Facebook Twitter instagram Youtube
How Does Bradycardia Affect Heart Health? What Causes Slower Heart Rates?

How Does Bradycardia Affect Heart Health? What Causes Slower Heart Rates?



Depending on the number of beats per minute (BPM), a typical person's heart beats roughly 100,000 times every day. Age, regular activities, food, and medicines are the most frequent variables that impact cardiac rhythm. For instance, an adult's resting heart rate should be around 60 and 100 BPM. Due to the typical deterioration of the electrical system of the heart, a person's heart beats differently as they age and then becomes slower than usual.


Bradycardia is the term used to describe an abnormally slow heartbeat, often less than 60 BPM. Even though a slower heart rate is usually regarded as safe, especially when it falls between 40 and 60 BPM or less during sleeping. Additionally, people who are physically fitters, such as athletes and other long-distance runners, typically have a heart rate that is below 60 BPM because their hearts pump the blood more effectively and don't need to beat as frequently as those who are not physically fit.


When one is not engaged in daily tough duties or marathon training, a slower-than-normal heart rate can be a life-threatening problem. Such people are encouraged to get medical help as soon as they detect that their heart rate is abnormal.


Complications of Bradycardia:


If you exhibit symptoms that go undetected, a slowed heart rate might become more harmful. Your brain doesn't receive as much oxygen as it requires to function correctly when the heart beats at a slower rate, such as 30 BPM. This is what causes symptoms like dizziness and shortness of breath to be experienced by the majority of bradycardia sufferers.

Additionally, all that much blood can collect around your heart's chambers, which can result in more severe issues including the following:


  • Heart failure is when the heart is not able to pump enough blood to all body parts.
  • Persistent dizziness
  • Unexpected cardiac arrest or death


Causes of Bradycardia:


Bradycardia is one of several cardiac disorders that are brought on by ageing, even though the majority of its reasons might vary greatly from person to person. Following heart surgery (as a side effect) or after heart disease, one may observe a variation in the heart's typical rhythm. In addition, smoking, hypertension, and drug misuse may all contribute to a slowed heart rate.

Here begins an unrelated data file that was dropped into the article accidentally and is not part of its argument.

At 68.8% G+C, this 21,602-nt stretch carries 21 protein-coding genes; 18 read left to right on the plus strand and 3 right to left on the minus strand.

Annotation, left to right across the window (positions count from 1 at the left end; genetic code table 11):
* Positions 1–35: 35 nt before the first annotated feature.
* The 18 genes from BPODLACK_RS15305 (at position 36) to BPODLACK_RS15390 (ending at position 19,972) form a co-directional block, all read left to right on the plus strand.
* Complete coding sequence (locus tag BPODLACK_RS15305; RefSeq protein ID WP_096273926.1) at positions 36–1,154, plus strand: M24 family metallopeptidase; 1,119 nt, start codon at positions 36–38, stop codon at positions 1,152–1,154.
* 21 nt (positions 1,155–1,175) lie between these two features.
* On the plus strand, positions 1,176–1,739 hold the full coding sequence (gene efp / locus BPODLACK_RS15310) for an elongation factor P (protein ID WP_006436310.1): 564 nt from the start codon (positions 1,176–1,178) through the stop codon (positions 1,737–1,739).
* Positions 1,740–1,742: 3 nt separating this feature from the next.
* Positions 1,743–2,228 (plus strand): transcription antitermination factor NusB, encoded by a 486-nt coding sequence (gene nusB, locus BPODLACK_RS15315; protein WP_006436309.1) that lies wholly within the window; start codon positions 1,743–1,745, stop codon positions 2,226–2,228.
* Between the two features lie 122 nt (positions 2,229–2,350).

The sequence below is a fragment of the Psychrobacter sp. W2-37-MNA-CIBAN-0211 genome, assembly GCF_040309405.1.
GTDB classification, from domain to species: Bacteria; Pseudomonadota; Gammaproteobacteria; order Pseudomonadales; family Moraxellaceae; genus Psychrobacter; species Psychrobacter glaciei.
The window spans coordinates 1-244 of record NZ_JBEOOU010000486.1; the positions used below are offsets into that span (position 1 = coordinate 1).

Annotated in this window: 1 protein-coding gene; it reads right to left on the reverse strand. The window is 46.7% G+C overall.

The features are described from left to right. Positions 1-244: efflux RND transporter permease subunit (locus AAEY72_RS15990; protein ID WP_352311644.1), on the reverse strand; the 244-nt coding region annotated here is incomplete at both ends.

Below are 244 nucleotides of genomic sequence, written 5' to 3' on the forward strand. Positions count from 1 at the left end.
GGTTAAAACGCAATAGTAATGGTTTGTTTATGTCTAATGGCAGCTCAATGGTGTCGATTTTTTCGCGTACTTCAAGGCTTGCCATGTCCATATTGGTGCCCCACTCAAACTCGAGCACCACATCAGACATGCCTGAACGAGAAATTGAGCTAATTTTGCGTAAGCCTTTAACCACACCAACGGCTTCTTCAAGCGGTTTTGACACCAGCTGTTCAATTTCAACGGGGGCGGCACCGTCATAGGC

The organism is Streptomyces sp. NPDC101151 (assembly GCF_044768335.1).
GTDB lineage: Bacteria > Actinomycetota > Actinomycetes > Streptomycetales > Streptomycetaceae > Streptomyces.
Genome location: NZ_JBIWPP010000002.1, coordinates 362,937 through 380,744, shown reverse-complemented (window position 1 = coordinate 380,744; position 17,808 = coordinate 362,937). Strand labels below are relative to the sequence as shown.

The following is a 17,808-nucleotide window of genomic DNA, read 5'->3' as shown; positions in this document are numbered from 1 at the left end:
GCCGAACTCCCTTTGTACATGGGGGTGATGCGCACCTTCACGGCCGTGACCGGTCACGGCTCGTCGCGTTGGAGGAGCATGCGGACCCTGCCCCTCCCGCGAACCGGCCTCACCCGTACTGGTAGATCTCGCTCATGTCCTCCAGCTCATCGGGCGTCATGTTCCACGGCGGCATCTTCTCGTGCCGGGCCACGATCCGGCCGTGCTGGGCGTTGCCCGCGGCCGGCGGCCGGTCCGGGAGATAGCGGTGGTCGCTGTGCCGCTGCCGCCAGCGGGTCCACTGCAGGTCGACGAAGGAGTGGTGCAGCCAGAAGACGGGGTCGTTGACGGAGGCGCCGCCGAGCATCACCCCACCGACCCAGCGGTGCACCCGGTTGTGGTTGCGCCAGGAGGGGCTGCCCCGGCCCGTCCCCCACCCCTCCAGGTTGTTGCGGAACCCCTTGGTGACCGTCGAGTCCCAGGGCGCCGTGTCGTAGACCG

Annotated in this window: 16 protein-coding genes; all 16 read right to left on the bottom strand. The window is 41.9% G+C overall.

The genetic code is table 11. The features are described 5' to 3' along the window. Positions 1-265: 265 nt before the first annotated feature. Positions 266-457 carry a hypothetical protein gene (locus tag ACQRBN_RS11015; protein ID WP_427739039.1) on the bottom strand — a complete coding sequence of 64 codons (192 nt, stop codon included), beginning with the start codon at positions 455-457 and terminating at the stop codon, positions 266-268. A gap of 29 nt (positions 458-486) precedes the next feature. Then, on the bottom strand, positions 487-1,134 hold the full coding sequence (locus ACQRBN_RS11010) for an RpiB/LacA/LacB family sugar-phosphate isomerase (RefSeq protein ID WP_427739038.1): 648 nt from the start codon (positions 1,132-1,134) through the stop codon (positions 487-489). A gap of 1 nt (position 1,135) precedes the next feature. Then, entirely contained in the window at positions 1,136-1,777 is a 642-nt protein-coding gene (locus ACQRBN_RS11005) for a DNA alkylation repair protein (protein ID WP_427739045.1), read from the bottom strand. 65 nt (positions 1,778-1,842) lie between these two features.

Bradycardia may result from:


  • Ageing-related damage to heart tissue
  • Cardiac disease or a heart attack can cause damage to the heart's tissues.
  • A congenital cardiac problem (congenital heart defect)
  • An infection of the heart's tissue (myocarditis)
  • A side effect of cardiac surgery
  • Thyroid function that is too low (hypothyroidism)
  • Chemical imbalances in the blood, such as those involving potassium or calcium
  • Repeated breath pauses during sleep (obstructive sleep apnea)
  • Inflammatory conditions like lupus or rheumatic fever
  • Several medications, such as sedatives and opioids, as well as those used to treat cardiac rhythm problems, high blood pressure, and specific mental health conditions


Symptoms of Bradycardia:


When the heart cannot pump sufficient blood to the brain and the remainder of the body, signs of a slowing heart rate arise. People who have a low heart rate together with the majority of the following symptoms ought to seek quick medical attention.


  • Breathing difficulty
  • Fatigue
  • Chest symptoms that might be signs of inadequate cardiac blood flow
  • Light-headedness
  • Heart flutters or palpitations
  • Confusion or difficulty Focusing or Concentrating Unsteadiness
  • Fainting
  • Exercise performance challenges
  • Heart Arrest


Treatment of Bradycardia:


The cause of the patient's slower-than-normal heart rate and symptoms will determine the bradycardia treatment plan. Treating another medical condition that is producing a slow heart rhythm, such as hypothyroidism, may also have an indirect impact on bradycardia.


A regular heartbeat could be recovered by using new medications to treat these issues or by changing the dosage of the ones you are already taking.


You could be a candidate for a pacemaker, or an implanted heart device if the impairment to the heart's electrical system is the cause of your sluggish heart rhythm.


Pacemakers serve to restore the rhythm of the heart by being inserted under the skin, most frequently below the clavicle on the left or right side of the chest.

DR. Ritesh Kumar Gupta
Cardiac Care
Meet The Doctor
Back to top